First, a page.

Thursday, January 24, 2008

Seeqpod Next Target for the Major's Legal Machine?

Looks like WMG (or their legal department at least) is now targeting Seeqpod. Who wants to bet the next announcement we see is that Seeqpod is moving to an ad rev-share model with the major labels.

Warner Music Lawyers Roll Again, Seeqpod Latest Target — Digital Music News: "Warner Music Lawyers Roll Again, Seeqpod Latest Target

Warner Music Group is now directing its legal guns at Seeqpod (, a media-focused search service. The Seeqpod engine resembles larger and more established players like Google, though it focuses on playable media results. That includes a heavy amount of music, and Seeqpod allows users to access and stream millions of songs on-demand through an integrated player.

That eventually grabbed the attention of Warner, which first filed against the engine last week. The label claims that Seeqpod is illegally allowing access to its music by accessing servers worldwide. But Seeqpod notes that it hosts none of the content in question, and therefore enjoys protection under Digital Millennium Copyright Act (DMCA). Elsewhere, Google also indexes web-hosted MP3s, and search engines represent a growing method for music acquisition."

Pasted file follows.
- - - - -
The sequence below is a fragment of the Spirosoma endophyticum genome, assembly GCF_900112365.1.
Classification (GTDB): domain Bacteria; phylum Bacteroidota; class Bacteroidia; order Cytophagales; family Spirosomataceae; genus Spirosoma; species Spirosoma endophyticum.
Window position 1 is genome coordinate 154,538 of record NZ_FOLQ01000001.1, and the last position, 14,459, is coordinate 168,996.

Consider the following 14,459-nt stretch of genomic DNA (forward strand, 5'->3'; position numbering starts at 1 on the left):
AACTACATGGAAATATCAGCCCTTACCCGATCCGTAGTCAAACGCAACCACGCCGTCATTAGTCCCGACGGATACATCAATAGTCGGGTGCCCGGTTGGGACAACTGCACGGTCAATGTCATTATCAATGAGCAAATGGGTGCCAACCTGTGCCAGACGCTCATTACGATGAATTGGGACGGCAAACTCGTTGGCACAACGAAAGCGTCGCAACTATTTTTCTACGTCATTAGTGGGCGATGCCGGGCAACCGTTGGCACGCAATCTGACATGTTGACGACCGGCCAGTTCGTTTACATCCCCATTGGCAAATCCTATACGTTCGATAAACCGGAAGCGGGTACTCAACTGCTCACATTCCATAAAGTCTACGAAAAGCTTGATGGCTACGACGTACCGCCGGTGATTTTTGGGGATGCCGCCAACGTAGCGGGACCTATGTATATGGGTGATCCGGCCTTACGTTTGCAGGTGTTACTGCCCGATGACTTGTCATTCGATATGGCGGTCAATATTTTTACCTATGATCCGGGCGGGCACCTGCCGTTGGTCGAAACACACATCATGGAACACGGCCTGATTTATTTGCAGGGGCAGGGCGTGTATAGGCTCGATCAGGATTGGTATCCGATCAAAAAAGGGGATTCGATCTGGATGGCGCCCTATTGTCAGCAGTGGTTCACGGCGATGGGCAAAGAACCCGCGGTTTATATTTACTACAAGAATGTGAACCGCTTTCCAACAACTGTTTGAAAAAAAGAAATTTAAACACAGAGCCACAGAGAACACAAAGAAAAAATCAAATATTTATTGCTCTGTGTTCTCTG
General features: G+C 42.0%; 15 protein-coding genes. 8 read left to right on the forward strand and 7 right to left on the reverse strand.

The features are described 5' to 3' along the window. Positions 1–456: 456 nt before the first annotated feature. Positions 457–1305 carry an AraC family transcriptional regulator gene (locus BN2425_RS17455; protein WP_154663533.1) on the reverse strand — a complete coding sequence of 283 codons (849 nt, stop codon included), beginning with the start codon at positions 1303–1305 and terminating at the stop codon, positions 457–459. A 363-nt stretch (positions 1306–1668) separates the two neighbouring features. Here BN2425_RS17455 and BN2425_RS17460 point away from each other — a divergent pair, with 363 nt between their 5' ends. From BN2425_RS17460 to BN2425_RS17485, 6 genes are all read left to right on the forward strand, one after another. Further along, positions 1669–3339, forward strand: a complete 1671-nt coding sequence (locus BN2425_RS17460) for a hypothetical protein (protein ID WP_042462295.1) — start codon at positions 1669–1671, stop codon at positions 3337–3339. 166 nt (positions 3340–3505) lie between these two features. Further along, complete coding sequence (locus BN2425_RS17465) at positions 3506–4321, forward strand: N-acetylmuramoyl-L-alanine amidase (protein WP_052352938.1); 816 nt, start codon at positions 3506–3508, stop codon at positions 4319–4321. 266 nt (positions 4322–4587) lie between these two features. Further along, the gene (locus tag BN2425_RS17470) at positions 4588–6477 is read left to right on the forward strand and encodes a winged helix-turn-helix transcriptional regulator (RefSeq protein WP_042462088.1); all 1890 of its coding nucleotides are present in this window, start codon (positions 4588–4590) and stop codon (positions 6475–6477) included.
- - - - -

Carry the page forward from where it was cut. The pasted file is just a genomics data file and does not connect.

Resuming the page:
It was my understanding that search engines were protected (per the story above), but for a little company like Seeqpod it's probably a lot less painful to cut a deal than fight. Thoughts?


Anonymous said...

this was never going to last

J Chris A said...

The language of the Warner complaint is especially disturbing. They refer to online music as "overwhelmingly copyrighted." This effort to portray any online music index as the work of pirates is insulting to those of us who create and record our own music. The major labels are scared of the web, not because of piracy, but because they can see themselves becoming irrelevant for all the new bands coming up. Who would sign with a major when you can spread your music for free and get 90% royalties from online sales?

At we're tackling the problem of the major labels poisoning the water by filtering their content. Our filters aren't perfect yet, but we are putting a lot of energy into identifying music owned by RIAA-members. Songs flagged as unsafe are left out of most of the experience. We believe in the long run, labels will either learn to play nice with the web, or become irrelevant. In the mean time, we provide a free-range mp3 search service for independent and hard-to-find music.